I don't believe a nation can be baptized; though it may be partially transfigured. But, what is a partial transfiguration? At any rate, I am baptized and yet exhibit behaviour and traits incubative of evil. Yet I persist, built up in the sacraments of the Lord, to attain unto beatification, or, if you prefer, theosis.

It is worth noting, however, that anti-semitism before the revolution, and before Nazi Germany, produced nothing near the violence and darkness produced by Christian anti-semitism. Each was an expression, as Milton Himmelfarb described them, of anti-Christian anti-semitism.

We know that anti-Christian anti-semitism couldn't have been without Christian anti-semitism. But, we cannot justly judge Christian anti-semites for the sins of their wayward sons.

Kindly say hello to David and Heiko for me.


Eric Milner

11:24 PM  
Blogger Matthew Francis said...

Thanks, Eric, for your comments. Great to hear from you. I'll write back some response later... it's late.

1:27 AM  
Blogger Matthew Francis said...

oh, and I'll definitely pass on your greetings to our friends...

1:30 AM  
Blogger cyrilla said...

While I agree that we judge anti-semitsm based on our more recent experiences through the holocaust, it is nonetheless unacceptable for Christians since we believe and acknowledge that all were created equally. By harbouring anti-semitic views (or against any demographic for that matter) we blaspheme and reject God as well as cut ourselves off from our roots.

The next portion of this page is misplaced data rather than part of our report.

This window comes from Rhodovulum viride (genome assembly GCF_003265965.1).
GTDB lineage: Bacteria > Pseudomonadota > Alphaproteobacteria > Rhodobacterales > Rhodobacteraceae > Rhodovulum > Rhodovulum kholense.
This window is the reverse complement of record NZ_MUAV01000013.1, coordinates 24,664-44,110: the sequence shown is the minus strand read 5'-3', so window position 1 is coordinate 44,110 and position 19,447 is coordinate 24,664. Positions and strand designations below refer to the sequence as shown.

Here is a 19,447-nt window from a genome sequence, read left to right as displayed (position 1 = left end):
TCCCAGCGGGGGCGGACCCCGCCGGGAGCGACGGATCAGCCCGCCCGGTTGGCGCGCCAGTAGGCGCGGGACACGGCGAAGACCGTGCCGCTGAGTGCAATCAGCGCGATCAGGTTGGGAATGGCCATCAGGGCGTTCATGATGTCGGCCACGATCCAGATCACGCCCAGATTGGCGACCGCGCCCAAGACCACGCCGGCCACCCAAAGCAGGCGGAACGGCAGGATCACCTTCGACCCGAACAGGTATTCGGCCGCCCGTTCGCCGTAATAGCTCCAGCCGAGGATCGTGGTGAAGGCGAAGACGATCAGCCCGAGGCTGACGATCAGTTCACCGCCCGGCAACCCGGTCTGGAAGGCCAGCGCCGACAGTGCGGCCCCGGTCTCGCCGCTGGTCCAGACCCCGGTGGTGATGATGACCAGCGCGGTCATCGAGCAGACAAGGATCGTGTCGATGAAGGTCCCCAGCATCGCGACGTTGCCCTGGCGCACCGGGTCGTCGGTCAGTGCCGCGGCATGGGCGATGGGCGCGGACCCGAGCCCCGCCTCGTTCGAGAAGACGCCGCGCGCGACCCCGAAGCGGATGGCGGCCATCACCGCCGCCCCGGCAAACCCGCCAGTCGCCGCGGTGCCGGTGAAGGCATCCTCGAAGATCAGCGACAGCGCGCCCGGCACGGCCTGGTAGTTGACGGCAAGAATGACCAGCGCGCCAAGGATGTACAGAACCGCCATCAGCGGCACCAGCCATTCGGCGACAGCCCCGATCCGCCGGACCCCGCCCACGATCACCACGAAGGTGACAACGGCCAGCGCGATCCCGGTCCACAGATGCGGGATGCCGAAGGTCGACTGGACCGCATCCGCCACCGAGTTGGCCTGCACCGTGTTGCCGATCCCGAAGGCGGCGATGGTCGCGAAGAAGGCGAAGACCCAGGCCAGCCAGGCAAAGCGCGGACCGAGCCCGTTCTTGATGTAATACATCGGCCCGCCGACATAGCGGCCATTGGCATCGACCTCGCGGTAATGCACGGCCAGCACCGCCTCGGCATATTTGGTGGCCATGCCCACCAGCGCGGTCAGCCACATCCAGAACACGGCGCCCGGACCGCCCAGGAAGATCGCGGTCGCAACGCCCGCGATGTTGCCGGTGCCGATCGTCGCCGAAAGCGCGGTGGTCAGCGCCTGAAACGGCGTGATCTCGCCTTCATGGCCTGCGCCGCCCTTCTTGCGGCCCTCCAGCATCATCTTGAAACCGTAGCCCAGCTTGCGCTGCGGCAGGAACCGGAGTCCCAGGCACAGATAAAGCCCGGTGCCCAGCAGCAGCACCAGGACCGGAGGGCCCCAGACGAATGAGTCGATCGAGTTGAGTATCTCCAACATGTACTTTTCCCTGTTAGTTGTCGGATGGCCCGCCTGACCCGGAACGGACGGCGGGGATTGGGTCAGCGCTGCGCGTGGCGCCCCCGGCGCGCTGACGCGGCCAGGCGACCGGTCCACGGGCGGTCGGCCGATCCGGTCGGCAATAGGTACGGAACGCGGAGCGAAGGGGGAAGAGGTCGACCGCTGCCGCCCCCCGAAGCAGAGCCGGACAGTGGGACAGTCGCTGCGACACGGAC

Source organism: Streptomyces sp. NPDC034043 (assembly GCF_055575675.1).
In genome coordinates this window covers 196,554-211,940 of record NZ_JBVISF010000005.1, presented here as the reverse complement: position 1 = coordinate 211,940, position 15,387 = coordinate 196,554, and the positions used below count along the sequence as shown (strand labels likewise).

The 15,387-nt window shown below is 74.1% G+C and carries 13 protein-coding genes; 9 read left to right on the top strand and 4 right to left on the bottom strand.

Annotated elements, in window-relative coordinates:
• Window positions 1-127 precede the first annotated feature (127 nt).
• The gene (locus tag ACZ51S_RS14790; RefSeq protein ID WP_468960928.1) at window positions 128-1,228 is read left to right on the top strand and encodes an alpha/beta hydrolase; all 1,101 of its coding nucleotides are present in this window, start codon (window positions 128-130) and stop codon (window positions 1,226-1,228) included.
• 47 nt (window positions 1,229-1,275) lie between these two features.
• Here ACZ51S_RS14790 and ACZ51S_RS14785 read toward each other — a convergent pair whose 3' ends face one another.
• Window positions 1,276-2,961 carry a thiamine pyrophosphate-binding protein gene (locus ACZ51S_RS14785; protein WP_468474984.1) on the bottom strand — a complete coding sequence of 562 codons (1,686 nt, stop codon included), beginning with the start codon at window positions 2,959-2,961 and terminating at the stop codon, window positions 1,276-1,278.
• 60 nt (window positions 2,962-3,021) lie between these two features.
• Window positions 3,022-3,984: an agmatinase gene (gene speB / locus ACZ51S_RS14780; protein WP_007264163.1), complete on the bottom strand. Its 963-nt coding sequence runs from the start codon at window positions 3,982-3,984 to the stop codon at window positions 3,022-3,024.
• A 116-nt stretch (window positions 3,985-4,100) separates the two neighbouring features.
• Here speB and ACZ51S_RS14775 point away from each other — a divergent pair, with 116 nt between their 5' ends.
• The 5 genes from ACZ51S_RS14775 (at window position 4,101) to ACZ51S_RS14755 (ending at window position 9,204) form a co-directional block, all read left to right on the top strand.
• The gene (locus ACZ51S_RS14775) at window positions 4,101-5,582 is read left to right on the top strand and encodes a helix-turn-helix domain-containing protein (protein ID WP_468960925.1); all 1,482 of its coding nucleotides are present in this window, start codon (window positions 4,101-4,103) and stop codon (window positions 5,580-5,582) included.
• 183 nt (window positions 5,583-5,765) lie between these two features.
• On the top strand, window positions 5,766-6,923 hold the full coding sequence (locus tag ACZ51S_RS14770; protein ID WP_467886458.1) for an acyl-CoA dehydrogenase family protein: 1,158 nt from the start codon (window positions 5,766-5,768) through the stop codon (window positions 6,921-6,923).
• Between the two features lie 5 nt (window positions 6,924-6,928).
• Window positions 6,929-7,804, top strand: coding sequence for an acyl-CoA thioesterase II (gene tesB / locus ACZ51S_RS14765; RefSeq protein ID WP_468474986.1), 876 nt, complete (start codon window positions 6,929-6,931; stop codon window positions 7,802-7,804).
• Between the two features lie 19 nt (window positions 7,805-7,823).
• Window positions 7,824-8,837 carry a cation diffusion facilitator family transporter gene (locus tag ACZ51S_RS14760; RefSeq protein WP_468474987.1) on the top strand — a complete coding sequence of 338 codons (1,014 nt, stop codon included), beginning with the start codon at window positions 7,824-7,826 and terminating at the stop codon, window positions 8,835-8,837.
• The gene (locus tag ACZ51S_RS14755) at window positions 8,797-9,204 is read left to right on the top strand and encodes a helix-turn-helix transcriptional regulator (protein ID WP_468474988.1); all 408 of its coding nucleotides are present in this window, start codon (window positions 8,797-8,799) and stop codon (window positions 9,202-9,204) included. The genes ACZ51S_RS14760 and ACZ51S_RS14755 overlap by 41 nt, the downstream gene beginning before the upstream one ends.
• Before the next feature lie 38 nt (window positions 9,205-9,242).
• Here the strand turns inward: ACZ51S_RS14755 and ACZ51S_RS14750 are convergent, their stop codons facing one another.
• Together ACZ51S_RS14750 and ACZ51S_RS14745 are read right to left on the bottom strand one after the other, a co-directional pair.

That this view would persist is partially understandable for a modern/post-modern Christianity which has cut itself off from its own Christian history. It is therefore even more appalling for an Orthodox tradition which maintains history and tradition from the early church which has lots of Jewish overtones and commemorates saints from before the time of Christ.

That being said, anti-semitism was historically rampant in Russia at that time (as previously noted) so regardless of D.'s own views, it is not surprizing that this attitude would appear in one or more of his characters. I suppose the main issue here remains: Why Alyosha? How does this fit into his own character. Maybe another read through will help analyze the question... or maybe this is one question that is not meant to be adequately answered.

12:37 PM  
Blogger Simply Victoria said...

in light of our present culture, it's a bit of a difficult subject to navigate, no? one is always fearful (in a mccarthian way) of being branded racist.

lots to think about and digest here.

1:47 PM  
Blogger matthew christopher davidson said...

Hey Matthew,

I've linked this post on my blog.

6:07 AM  
Blogger matthew christopher davidson said...